Older adults may get a mental boost from using Facebook, early results from a small study suggest.
During the study, 42 adults, ages 68 to 91, who were not familiar with the social networking site were divided into three groups: one group was trained to use Facebook and post once a day; one group was trained to use an online diary site and create short diary entries visible only to themselves; and one group received no training on either site.
Participants also completed a battery of cognitive tests before and after their training.
After eight weeks, people in the Facebook group performed 25 percent better than they did at the study's start on a task that measured their ability to focus on relevant information while a stream of new information is presented — a mental process the researchers refer to as "updating." People in the other two groups didn't improve in their updating ability.
However, both the Facebook group and the online diary group showed improvements in how quickly they were able to process information compared to the group that did not learn to use a new site.
"To me this suggests that just learning and using one of these two websites provided a boost for how quickly people process information," said study researcher Janelle Wohltmann, a graduate student in the University of Arizona department of psychology.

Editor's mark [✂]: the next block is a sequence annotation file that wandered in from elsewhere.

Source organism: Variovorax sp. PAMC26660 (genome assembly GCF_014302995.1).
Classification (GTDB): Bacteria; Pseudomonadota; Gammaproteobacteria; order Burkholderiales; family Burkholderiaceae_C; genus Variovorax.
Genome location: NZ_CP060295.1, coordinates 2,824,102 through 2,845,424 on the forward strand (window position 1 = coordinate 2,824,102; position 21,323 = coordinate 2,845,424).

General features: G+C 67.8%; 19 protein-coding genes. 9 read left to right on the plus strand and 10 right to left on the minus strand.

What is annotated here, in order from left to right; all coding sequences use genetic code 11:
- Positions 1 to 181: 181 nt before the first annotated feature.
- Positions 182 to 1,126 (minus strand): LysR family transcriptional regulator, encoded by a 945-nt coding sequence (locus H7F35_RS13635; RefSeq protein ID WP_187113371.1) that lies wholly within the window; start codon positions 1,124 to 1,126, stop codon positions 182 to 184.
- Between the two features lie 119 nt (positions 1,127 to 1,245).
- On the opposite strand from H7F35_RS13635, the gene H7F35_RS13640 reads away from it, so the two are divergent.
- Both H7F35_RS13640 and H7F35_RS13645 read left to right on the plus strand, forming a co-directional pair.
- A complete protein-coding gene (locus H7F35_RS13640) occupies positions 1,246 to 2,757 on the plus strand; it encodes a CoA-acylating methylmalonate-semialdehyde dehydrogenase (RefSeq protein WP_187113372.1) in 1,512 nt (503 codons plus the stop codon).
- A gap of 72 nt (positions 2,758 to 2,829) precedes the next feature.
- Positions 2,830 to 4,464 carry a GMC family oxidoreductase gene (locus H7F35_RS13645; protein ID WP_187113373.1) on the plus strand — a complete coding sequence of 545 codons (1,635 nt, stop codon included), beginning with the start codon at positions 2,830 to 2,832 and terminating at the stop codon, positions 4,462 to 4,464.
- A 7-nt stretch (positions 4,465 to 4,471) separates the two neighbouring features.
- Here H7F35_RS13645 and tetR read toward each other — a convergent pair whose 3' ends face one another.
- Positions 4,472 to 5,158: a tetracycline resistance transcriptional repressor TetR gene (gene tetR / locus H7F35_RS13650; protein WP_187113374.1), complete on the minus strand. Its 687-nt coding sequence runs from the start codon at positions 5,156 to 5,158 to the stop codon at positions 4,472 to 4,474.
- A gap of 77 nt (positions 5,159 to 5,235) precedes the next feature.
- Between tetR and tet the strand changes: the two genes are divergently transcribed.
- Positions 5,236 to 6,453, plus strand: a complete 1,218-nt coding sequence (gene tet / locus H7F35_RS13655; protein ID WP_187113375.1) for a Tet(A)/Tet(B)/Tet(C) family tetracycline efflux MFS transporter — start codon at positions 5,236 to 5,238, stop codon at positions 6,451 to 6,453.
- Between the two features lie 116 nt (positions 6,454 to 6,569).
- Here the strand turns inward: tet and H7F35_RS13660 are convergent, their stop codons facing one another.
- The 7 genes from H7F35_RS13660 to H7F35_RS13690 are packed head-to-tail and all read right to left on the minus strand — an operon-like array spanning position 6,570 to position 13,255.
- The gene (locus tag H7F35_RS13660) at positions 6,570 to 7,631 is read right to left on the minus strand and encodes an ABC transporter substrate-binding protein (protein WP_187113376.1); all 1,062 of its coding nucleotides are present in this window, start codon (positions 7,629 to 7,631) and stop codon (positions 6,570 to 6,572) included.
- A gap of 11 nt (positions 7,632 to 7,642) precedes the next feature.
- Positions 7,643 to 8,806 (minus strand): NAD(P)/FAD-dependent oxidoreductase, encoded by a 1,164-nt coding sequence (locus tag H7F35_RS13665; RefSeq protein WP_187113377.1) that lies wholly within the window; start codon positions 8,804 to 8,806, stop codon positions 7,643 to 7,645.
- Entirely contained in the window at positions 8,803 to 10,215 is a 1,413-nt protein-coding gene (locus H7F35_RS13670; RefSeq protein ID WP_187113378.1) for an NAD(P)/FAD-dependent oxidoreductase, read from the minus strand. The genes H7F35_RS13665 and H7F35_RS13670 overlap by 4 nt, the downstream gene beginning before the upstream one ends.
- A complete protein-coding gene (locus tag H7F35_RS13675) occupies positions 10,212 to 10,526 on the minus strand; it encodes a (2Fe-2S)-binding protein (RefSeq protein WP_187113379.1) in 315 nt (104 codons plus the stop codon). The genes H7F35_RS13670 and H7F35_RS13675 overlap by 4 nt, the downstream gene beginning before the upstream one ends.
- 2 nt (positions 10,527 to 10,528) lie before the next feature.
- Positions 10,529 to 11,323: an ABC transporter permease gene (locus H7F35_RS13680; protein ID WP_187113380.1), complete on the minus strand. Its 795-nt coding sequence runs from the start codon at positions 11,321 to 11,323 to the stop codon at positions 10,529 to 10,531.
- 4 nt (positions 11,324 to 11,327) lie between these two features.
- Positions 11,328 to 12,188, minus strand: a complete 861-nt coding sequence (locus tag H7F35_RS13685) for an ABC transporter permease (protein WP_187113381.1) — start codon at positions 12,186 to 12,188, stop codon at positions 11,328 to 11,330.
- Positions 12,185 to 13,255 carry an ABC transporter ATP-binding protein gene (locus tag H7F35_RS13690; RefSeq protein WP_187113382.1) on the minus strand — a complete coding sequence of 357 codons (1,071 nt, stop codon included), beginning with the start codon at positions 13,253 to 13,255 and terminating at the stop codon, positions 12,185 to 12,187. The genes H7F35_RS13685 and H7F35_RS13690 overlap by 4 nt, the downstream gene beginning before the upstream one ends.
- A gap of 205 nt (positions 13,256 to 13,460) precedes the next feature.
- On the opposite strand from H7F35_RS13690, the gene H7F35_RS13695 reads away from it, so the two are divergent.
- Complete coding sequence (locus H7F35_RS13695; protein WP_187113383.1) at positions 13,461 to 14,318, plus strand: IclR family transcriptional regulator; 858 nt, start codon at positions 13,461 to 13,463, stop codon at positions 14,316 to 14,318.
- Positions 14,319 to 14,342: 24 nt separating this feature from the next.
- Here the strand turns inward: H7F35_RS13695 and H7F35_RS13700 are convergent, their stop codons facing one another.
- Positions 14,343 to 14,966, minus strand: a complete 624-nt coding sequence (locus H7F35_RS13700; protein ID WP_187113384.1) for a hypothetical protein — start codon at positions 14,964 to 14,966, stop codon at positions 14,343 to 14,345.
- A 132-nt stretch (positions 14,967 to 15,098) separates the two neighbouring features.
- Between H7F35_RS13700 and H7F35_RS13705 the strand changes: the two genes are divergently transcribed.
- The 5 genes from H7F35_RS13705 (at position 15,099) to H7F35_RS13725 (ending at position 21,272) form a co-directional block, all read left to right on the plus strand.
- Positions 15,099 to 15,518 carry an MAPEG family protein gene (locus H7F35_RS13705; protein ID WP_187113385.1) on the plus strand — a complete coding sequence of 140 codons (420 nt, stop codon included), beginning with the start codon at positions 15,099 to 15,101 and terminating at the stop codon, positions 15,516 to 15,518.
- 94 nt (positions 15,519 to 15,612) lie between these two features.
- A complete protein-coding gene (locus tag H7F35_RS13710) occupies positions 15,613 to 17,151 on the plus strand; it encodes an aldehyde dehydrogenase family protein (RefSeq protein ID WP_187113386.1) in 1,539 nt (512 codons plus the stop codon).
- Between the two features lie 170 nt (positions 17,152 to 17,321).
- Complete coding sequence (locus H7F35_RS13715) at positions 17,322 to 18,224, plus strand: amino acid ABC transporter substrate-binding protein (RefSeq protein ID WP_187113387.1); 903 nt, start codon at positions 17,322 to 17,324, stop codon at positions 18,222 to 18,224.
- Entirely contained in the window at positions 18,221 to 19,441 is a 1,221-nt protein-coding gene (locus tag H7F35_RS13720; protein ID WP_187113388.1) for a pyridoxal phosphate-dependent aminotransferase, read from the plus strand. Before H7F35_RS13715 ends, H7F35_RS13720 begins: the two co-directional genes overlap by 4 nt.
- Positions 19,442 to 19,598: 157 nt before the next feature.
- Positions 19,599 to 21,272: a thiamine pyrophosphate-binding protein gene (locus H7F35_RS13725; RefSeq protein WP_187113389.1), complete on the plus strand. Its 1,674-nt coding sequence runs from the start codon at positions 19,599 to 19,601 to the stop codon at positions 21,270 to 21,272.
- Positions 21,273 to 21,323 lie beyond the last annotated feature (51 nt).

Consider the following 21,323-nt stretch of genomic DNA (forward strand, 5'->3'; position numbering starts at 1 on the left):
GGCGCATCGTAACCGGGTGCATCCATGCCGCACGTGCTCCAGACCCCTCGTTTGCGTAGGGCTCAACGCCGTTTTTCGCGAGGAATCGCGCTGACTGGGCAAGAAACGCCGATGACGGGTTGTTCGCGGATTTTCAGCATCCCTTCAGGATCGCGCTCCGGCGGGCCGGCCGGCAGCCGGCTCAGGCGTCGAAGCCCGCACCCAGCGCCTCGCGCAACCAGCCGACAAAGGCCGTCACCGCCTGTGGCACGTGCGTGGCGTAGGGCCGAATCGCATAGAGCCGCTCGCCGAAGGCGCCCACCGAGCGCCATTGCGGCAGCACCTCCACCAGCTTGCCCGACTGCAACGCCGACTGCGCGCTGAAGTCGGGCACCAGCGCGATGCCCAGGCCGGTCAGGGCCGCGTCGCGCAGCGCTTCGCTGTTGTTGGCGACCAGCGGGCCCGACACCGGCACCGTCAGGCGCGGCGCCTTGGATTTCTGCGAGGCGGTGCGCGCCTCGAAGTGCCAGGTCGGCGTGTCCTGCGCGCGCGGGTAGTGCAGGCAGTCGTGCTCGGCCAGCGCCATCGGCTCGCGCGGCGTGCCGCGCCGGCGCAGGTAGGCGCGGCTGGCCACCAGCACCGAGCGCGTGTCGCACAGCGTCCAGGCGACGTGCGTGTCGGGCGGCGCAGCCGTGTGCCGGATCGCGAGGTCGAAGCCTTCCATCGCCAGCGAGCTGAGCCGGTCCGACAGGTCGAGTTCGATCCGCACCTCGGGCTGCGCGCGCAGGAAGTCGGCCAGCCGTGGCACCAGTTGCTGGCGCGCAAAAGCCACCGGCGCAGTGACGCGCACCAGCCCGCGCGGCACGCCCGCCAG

The findings are preliminary, and Wohltmann is still analyzing the results to determine if there are any more differences between the groups. Larger studies will also need to be conducted to confirm the results.
Wohltmann hopes to find out why Facebook, but not the online diary site, improved people's updating ability.
She speculates that Facebook's format, which shows updates from both the user and his or her friends, may play a role.
"In these 'mental updating' tasks, participants are being asked to continuously focus on only the most relevant information, and to forget other pieces of information as they become irrelevant. When you view the news feed in Facebook, new information is continuously popping up from your Facebook friends," while the online diary site only shows new information that you write, Wohltmann said. "I wonder if perhaps the fact that you are constantly filtering through new pieces of information while viewing Facebook may have something to do with it," she added.
For people who don't want to join Facebook, other tasks may have similar effects on brain function, Wohltmann said.
Studies suggest that "staying mentally, physically and socially active in older age helps maintain or boost cognitive function," Wohltmann said. Learning new activities, volunteering or exercising are some ways to stay active, she noted.
The findings were presented this month at the annual meeting of the International Neuropsychological Society in Hawaii.
Pass it on: Older adults who were trained to use Facebook saw improvements in some aspects of their cognitive function, a new study finds.
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